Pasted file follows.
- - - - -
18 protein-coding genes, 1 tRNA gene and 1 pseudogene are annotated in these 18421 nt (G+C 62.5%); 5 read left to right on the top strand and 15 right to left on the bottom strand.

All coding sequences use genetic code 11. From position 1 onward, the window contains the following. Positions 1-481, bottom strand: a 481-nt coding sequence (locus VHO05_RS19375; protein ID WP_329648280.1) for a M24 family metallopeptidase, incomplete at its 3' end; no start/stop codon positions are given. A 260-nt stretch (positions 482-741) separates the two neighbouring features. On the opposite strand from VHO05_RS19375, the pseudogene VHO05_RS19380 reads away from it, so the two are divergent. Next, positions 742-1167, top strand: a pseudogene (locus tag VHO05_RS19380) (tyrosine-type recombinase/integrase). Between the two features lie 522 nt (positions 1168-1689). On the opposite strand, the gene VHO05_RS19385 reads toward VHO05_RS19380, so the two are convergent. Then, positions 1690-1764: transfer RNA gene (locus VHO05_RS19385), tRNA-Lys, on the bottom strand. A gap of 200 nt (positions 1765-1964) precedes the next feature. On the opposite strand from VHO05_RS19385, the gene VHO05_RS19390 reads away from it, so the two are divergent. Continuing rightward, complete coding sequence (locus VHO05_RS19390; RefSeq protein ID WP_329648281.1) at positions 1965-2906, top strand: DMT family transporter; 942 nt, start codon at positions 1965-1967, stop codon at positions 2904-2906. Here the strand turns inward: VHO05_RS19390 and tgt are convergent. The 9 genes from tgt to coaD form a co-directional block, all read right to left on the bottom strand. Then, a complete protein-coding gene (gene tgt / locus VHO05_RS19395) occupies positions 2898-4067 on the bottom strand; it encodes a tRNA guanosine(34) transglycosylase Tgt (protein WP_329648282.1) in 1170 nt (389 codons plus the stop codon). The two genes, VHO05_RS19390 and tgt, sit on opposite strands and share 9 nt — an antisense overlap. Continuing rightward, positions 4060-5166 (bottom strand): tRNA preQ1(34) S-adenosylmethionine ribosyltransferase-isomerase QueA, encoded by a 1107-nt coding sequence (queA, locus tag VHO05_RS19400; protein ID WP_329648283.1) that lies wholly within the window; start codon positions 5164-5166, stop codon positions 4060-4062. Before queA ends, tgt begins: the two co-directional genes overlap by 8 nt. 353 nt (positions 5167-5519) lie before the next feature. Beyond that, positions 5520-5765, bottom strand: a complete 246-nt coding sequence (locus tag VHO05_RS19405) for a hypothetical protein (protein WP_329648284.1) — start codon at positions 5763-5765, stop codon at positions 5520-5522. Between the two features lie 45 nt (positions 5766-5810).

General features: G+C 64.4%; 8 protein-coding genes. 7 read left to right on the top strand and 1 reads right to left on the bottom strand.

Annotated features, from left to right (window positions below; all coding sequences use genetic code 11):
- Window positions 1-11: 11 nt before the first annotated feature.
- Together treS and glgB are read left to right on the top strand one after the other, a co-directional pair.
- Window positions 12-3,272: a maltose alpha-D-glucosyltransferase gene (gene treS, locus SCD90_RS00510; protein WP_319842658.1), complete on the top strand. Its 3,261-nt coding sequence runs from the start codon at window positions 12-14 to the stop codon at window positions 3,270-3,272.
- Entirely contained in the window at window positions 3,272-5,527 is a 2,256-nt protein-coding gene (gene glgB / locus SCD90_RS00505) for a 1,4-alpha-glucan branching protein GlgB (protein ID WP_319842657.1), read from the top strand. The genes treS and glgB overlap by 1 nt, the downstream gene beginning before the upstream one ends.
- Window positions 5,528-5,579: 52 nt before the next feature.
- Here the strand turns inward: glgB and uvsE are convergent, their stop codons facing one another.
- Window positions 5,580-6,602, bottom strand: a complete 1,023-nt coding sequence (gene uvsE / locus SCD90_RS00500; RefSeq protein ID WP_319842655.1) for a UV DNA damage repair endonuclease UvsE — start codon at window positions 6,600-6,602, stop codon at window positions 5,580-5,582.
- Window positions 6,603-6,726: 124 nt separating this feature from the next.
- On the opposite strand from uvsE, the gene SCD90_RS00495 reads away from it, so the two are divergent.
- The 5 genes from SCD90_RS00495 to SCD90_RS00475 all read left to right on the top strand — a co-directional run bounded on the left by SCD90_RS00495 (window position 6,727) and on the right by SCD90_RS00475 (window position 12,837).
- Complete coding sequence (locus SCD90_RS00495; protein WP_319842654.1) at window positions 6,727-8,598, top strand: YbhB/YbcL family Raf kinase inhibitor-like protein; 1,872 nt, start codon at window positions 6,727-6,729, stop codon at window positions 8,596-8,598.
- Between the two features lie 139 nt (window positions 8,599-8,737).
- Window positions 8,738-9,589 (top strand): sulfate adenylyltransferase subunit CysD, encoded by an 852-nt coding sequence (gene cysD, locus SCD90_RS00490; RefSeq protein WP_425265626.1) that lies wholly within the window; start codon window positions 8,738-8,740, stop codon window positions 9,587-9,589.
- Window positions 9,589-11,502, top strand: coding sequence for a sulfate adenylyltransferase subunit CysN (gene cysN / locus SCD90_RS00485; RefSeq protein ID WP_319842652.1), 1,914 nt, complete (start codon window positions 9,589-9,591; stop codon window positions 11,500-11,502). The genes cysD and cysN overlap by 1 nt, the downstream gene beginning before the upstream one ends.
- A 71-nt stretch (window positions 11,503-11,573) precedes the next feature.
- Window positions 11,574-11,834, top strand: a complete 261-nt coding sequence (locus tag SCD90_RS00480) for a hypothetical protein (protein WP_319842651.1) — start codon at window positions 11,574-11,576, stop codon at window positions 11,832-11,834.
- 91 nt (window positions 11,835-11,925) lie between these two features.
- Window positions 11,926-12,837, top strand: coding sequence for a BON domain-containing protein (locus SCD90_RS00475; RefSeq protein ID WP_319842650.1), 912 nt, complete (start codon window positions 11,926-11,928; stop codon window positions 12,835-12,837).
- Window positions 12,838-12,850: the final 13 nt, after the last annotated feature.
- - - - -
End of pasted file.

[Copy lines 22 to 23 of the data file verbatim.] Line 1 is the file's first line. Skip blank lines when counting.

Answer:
- Window positions 11,926-12,837, top strand: coding sequence for a BON domain-containing protein (locus SCD90_RS00475; RefSeq protein ID WP_319842650.1), 912 nt, complete (start codon window positions 11,926-11,928; stop codon window positions 12,835-12,837).
- Window positions 12,838-12,850: the final 13 nt, after the last annotated feature.